Farmers are likely expand the area planted with soybeans in Brazil for a ninth consecutive year, local analysts and farm groups say, even though the price of the country\'s main export crop is down by a quarter from a year ago.
Earlier this year, some analysts said the combination of low soy prices and rising seed and fertilizer costs could lead farmers to forgo bringing new area into production in 2015/16 for the first time in
nearly a decade. Most have now changed their views.
\"I don\'t see how we could see a decline in soy area,\" said Luiz Fernando Gutierrez, soy analyst at Safras & Mercado. He said corn and cotton prices were even lower than soy. Gutierrez estimates a mere 2 percent increase in area when the next soybean crop is planted in September, which would be the smallest annual rise since 2006. That year was the last time soy area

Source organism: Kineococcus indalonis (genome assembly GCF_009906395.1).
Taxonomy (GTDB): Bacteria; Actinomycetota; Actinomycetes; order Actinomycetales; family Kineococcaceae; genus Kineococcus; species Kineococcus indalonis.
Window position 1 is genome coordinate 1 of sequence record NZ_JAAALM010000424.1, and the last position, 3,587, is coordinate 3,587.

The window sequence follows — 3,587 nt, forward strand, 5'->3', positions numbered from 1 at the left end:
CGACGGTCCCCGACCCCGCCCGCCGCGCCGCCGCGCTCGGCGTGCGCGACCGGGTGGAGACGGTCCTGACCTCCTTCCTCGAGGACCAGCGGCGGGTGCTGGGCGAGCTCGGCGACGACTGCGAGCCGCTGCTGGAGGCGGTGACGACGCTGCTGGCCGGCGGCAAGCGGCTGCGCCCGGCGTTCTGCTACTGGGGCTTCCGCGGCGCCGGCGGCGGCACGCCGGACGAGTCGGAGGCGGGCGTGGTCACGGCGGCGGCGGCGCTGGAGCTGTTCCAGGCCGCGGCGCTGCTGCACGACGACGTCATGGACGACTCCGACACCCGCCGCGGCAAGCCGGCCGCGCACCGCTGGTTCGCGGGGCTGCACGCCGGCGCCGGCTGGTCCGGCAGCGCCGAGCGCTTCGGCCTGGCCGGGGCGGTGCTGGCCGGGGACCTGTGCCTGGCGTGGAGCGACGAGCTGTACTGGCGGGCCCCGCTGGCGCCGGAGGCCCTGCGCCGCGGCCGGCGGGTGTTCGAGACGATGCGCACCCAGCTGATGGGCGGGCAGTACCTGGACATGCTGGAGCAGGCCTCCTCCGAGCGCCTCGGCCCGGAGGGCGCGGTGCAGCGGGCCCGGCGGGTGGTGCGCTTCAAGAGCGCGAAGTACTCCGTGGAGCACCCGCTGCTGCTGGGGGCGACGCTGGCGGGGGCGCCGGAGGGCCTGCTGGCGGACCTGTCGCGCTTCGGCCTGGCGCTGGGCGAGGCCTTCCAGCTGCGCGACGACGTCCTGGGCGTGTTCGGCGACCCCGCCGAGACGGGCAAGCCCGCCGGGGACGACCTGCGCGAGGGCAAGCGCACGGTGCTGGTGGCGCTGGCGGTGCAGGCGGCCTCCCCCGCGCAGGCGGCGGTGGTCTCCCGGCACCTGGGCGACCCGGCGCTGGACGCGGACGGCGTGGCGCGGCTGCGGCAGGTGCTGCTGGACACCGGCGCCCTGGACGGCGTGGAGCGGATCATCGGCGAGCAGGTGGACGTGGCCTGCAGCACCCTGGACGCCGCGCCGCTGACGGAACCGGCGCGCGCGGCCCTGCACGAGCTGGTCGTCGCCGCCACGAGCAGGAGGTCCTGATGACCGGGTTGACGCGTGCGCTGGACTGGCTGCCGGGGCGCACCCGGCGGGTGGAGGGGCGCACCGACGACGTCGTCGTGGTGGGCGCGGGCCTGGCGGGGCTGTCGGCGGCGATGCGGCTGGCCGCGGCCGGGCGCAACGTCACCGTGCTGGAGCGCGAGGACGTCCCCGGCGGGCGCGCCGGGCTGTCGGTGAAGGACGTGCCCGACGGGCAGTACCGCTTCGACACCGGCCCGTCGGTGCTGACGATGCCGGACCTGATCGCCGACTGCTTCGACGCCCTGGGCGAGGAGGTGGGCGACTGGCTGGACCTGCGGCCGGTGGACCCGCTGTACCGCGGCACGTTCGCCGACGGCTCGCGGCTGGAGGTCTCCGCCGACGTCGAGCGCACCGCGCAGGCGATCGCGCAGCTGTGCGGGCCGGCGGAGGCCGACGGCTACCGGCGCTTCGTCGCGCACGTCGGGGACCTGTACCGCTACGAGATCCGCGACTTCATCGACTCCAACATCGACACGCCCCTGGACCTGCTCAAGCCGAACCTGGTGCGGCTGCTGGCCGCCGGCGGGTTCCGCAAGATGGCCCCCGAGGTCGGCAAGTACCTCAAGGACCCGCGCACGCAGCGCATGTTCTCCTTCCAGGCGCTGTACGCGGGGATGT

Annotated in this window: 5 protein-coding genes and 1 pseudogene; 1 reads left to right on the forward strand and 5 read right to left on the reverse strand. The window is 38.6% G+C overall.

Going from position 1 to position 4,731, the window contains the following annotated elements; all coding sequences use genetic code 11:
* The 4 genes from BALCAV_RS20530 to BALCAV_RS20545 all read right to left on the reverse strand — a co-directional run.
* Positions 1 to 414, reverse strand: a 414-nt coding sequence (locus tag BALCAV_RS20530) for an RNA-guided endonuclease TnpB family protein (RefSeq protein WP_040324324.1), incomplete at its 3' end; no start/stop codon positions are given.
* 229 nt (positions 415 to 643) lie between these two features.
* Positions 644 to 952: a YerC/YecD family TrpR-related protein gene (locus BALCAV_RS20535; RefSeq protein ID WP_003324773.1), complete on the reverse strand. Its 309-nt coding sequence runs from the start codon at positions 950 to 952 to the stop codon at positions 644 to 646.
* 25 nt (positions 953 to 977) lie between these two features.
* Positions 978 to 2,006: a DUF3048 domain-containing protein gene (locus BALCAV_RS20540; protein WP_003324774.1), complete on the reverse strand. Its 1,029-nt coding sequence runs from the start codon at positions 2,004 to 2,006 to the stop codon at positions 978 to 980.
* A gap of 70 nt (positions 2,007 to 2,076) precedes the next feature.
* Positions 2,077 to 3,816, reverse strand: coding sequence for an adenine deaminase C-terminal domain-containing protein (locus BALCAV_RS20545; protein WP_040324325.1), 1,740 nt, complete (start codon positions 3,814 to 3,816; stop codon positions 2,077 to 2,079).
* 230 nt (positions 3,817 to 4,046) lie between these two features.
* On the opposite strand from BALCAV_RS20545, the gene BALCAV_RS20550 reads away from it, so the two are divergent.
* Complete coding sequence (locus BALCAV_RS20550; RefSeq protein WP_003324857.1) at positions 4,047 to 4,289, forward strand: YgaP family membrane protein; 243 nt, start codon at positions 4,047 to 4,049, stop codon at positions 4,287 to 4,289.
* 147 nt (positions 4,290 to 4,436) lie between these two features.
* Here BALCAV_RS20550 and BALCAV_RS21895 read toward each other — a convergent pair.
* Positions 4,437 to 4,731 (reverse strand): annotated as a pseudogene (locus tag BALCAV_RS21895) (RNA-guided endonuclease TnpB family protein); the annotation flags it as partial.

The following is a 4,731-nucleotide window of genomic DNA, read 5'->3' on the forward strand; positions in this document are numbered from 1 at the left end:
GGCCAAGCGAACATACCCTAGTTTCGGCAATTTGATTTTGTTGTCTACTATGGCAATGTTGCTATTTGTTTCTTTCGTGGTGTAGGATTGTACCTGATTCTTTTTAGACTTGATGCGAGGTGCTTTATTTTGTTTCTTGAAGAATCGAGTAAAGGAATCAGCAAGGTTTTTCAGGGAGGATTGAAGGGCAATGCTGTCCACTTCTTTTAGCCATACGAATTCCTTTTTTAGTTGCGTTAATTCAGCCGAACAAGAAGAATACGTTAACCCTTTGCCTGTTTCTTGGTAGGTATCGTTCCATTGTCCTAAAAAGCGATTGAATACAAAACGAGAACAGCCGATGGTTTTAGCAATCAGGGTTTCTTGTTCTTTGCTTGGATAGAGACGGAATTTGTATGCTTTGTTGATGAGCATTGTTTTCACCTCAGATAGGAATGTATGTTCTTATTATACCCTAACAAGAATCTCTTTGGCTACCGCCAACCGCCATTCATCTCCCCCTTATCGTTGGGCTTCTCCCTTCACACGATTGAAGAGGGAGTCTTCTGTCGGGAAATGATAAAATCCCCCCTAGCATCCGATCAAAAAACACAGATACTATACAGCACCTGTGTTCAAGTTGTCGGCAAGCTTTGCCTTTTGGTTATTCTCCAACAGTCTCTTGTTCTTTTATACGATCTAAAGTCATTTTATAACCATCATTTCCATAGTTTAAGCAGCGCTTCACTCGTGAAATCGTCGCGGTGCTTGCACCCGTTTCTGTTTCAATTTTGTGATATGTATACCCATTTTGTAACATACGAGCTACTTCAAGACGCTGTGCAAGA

13 decreased in Brazil, one of the few countries thought to have more land available to expand agricultural activity significantly.
The potential for even slightly more soybeans to reach the market early next year, after record crops from South America and the United States, could further lower prices. Brazil is the world\'s No. 2
soybean producer after the United States.
[Source: Caroline Stauffer, John C. Baize and Associates Weekly Newsletter. Read article - PDF]